Sentencia C 804 de 2006 de la Corte Constitucional.

Richard Dawkins, The Blind Watchmaker

I am distressed to find that some women friends (fortunately not many) treat the use of the impersonal masculine pronoun as if it showed intention to exclude them. If there were any excluding to be done (happily there isn't) I think I would sooner exclude men, but when I once tentatively tried referring to my abstract reader as 'she', a feminist denounced me for patronizing condescension: I ought to say 'he-or-she', and 'his-or-her'. That is easy to do if you don't care about language, but then if you don't care about language you don't deserve readers of either sex. Here, I have returned to the normal conventions of English pronouns. I may refer to the 'reader' as 'he' but I no more think of my readers as specifically male than a French speaker thinks of a table as female. As a matter of fact I believe I do,more often tan not, think of my readers as female, bur that is my personal affair and I'd hate to think that such considerations impinged on how I use my native language.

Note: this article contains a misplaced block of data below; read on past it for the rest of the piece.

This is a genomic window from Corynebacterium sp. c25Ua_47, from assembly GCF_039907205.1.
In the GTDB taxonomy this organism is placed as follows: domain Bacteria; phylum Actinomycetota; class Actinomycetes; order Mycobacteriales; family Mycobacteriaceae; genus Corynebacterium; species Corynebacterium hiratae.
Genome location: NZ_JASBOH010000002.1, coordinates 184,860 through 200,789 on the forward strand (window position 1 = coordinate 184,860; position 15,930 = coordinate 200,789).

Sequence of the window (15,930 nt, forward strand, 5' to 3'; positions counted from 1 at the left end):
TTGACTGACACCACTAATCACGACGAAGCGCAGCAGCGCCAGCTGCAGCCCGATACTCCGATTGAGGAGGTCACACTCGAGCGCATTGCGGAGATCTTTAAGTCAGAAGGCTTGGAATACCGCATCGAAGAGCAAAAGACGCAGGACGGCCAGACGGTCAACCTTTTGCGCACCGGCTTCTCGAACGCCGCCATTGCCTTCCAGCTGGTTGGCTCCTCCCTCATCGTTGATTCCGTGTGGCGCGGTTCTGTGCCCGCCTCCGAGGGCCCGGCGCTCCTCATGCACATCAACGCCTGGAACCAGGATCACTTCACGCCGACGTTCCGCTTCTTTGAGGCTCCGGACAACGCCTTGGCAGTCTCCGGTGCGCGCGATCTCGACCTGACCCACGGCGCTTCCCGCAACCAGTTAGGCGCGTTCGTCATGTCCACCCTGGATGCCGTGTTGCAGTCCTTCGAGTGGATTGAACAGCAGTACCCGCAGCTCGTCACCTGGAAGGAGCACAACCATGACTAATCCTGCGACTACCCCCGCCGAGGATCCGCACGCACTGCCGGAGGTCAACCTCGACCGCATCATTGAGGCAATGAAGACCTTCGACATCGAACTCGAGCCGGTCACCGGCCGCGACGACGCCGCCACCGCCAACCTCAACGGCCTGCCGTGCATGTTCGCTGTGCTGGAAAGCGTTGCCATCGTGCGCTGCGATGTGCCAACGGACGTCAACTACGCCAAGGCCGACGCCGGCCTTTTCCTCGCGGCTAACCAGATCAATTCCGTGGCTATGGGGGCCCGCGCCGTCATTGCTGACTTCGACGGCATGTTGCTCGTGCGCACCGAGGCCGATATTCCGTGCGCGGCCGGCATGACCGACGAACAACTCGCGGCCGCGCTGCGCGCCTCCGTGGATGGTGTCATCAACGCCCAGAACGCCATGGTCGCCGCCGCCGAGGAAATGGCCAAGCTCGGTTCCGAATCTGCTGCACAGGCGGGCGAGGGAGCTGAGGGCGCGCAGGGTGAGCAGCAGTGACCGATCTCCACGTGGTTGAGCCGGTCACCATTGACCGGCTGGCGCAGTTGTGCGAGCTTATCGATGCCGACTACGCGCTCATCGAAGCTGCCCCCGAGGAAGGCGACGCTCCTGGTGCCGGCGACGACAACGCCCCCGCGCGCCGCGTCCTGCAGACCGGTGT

El poder de la estupidez, y La corte posmoderna, de Alejandro Gaviria.

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